Todd Spivey, Sebe Brown, Josh Copes, Donnie Miller, Boyd Padgett
Over the last several weeks, we have received numerous calls about soybean harvest aid timing, products, and general recommendations. The use of harvest aids in Louisiana soybeans is a common practice, with timely applications improving seed quality and harvest efficiency while potentially resulting in a soybean harvest 10 to 14 days earlier when compared to non-treated beans.
If the goal of harvest aid use in soybeans is to promote early harvest and improved harvest efficiency, harvest aids must be applied as timely as possible. Once seed have separated from the white membrane inside the pod, they have reached physiological maturity and will no longer increase in size. Any use of a harvest aid prior to the majority of seed reaching physiological maturity will result in a loss in yield. Table 1 gives the paraquat label requirements for harvest aid application timing in soybean. Research conducted in Louisiana by Dr. Jim Griffin and Joey Boudreaux established that a harvest aid application could be made to soybean without yield penalty as long as soybeans are at reproductive growth stage R6.5 (physiological maturity). They provided a list of procedures to help determine when harvest aids can be safely applied to soybeans:
- Begin to scout fields for harvest aid timing when leaves begin to yellow
- Collect pods from the top four nodes of the plant at multiple, random locations within a field
- Open soybeans from pod, they should shell easily, and look for soybean separation from the white membrane
- If soybean separation from the white membrane has occurred for all pods collected, the seed has reached maximum dry weight and harvest aid application can be made without yield penalty
Plant appearance at growth stage R6.5 will vary by variety so close attention should be made to pods collected from the field and if seed have separated from the white membrane (Griffin and Boudreaux 2011 Louisiana Agriculture magazine Vol. 54, No. 2, Spring 2011).
|Table 1. Proper application timing of harvest aid in indeterminate and determinate soybean varieties.|
|Indeterminate Varieties||65% of pods have reached a mature brown color or seed moisture is less than 30%|
|Determinate Varieties||Plants are mature; beans are fully developed, 50% of leaves have dropped and remaining leaves are yellowing.|
Producers have several harvest aid options, though the typical harvest aid application consists of paraquat with an additional nonionic surfactant. With excessive morningglory pressure, growers might consider including carfentrazone (Aim) or saflufenacil (Sharpen) with paraquat to improve desiccation of vines and in situations with high grass pressure, a tank-mix of paraquat with sodium chlorate may be warranted to improve the desiccation of grassy weeds prior to harvest. Questions have also been received in regards to the use of sodium chlorate to aid in drift reduction of paraquat applications made by air. The LSU AgCenter has no data to support this claim and only recommends the use of these products together for improved desiccation of weeds and soybeans present in the field.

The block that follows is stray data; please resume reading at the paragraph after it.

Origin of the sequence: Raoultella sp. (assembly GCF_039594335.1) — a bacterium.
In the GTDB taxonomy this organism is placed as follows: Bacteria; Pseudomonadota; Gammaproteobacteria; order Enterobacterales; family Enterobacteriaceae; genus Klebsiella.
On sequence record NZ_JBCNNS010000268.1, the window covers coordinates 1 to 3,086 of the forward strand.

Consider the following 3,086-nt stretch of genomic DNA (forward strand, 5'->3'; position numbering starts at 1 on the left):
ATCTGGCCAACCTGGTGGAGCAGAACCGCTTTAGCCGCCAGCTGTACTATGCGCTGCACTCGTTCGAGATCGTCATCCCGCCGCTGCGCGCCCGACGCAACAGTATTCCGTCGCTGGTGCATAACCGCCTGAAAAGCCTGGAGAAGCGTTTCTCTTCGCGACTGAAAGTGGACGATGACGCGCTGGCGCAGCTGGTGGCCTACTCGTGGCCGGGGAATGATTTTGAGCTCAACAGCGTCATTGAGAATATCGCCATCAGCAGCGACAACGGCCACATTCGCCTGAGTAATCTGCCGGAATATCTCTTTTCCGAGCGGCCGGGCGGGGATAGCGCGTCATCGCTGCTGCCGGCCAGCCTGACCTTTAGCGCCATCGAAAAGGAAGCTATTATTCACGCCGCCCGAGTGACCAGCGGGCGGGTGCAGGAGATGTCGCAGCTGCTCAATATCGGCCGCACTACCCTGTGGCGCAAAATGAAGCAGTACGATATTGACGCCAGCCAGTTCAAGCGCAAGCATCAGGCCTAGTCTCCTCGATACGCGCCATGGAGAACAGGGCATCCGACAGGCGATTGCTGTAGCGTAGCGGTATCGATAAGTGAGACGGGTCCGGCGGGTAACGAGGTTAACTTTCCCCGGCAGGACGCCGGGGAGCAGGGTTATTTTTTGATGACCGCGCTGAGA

It is also imperative that producers consider the required preharvest interval (PHI) associated with each product label. When using multiple products, the longest PHI must be adhered to. Labeled rates and comments are presented below in the excerpt from the 2017 Louisiana Suggested Weed Management Guide.
Redbanded Stink Bug Considerations
Producers should also continue monitoring redbanded stink bug (RBSB) populations and should not rule out the inclusion of an insecticide with the application of a harvest aid. LSU AgCenter entomologists recommend the control of threshold populations of RBSB until the soybeans are out of the field. This means that many producers could, and should, include an insecticide for the control of RBSB with their harvest aid application (sodium chlorate cannot be tank-mixed with any insecticide). It is important to keep in mind the restrictions placed upon many of the products at this point in the season. These restrictions may include total active ingredient restrictions and PHIs. Acephate, a common recommendation for RBSB control, can only be applied up to 2 lb ai A-1 year-1 in Louisiana. Other insecticides also have increased PHI such as the pre-mix product Endigo, with a PHI of 30 days. It is important to read and adhere to the label of all labeled materials prior to use. When label restrictions prevent the inclusion of an insecticide with the harvest aid, producers should not delay the harvest of soybean so that the seed can be removed from the field as quick as the label allows.